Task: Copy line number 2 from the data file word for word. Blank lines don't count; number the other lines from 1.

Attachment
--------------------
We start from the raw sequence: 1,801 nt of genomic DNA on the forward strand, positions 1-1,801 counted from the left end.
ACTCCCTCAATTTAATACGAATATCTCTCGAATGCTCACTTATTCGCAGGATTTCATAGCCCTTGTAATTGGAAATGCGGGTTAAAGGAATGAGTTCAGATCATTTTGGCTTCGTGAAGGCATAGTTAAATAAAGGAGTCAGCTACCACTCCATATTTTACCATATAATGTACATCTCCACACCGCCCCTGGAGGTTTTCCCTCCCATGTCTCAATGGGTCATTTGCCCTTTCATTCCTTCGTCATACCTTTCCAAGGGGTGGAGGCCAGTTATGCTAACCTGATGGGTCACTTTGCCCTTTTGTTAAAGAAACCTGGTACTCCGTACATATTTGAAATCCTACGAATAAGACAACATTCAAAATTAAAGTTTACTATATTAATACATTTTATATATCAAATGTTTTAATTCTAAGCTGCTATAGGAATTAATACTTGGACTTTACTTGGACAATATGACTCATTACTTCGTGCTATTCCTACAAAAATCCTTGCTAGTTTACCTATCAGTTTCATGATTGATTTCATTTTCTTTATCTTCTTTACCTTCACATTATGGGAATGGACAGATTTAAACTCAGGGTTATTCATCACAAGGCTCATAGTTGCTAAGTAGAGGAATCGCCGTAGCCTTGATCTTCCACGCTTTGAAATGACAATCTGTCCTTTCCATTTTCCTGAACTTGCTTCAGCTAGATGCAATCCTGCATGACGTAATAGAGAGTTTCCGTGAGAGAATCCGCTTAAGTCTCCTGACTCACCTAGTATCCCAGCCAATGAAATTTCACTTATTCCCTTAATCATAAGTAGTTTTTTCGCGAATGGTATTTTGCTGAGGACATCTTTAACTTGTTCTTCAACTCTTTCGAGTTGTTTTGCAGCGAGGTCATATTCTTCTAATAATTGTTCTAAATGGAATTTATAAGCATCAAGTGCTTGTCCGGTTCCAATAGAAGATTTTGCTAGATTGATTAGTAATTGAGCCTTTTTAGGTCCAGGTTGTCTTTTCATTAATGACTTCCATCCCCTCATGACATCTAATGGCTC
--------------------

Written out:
ACTCCCTCAATTTAATACGAATATCTCTCGAATGCTCACTTATTCGCAGGATTTCATAGCCCTTGTAATTGGAAATGCGGGTTAAAGGAATGAGTTCAGATCATTTTGGCTTCGTGAAGGCATAGTTAAATAAAGGAGTCAGCTACCACTCCATATTTTACCATATAATGTACATCTCCACACCGCCCCTGGAGGTTTTCCCTCCCATGTCTCAATGGGTCATTTGCCCTTTCATTCCTTCGTCATACCTTTCCAAGGGGTGGAGGCCAGTTATGCTAACCTGATGGGTCACTTTGCCCTTTTGTTAAAGAAACCTGGTACTCCGTACATATTTGAAATCCTACGAATAAGACAACATTCAAAATTAAAGTTTACTATATTAATACATTTTATATATCAAATGTTTTAATTCTAAGCTGCTATAGGAATTAATACTTGGACTTTACTTGGACAATATGACTCATTACTTCGTGCTATTCCTACAAAAATCCTTGCTAGTTTACCTATCAGTTTCATGATTGATTTCATTTTCTTTATCTTCTTTACCTTCACATTATGGGAATGGACAGATTTAAACTCAGGGTTATTCATCACAAGGCTCATAGTTGCTAAGTAGAGGAATCGCCGTAGCCTTGATCTTCCACGCTTTGAAATGACAATCTGTCCTTTCCATTTTCCTGAACTTGCTTCAGCTAGATGCAATCCTGCATGACGTAATAGAGAGTTTCCGTGAGAGAATCCGCTTAAGTCTCCTGACTCACCTAGTATCCCAGCCAATGAAATTTCACTTATTCCCTTAATCATAAGTAGTTTTTTCGCGAATGGTATTTTGCTGAGGACATCTTTAACTTGTTCTTCAACTCTTTCGAGTTGTTTTGCAGCGAGGTCATATTCTTCTAATAATTGTTCTAAATGGAATTTATAAGCATCAAGTGCTTGTCCGGTTCCAATAGAAGATTTTGCTAGATTGATTAGTAATTGAGCCTTTTTAGGTCCAGGTTGTCTTTTCATTAATGACTTCCATCCCCTCATGACATCTAATGGCTC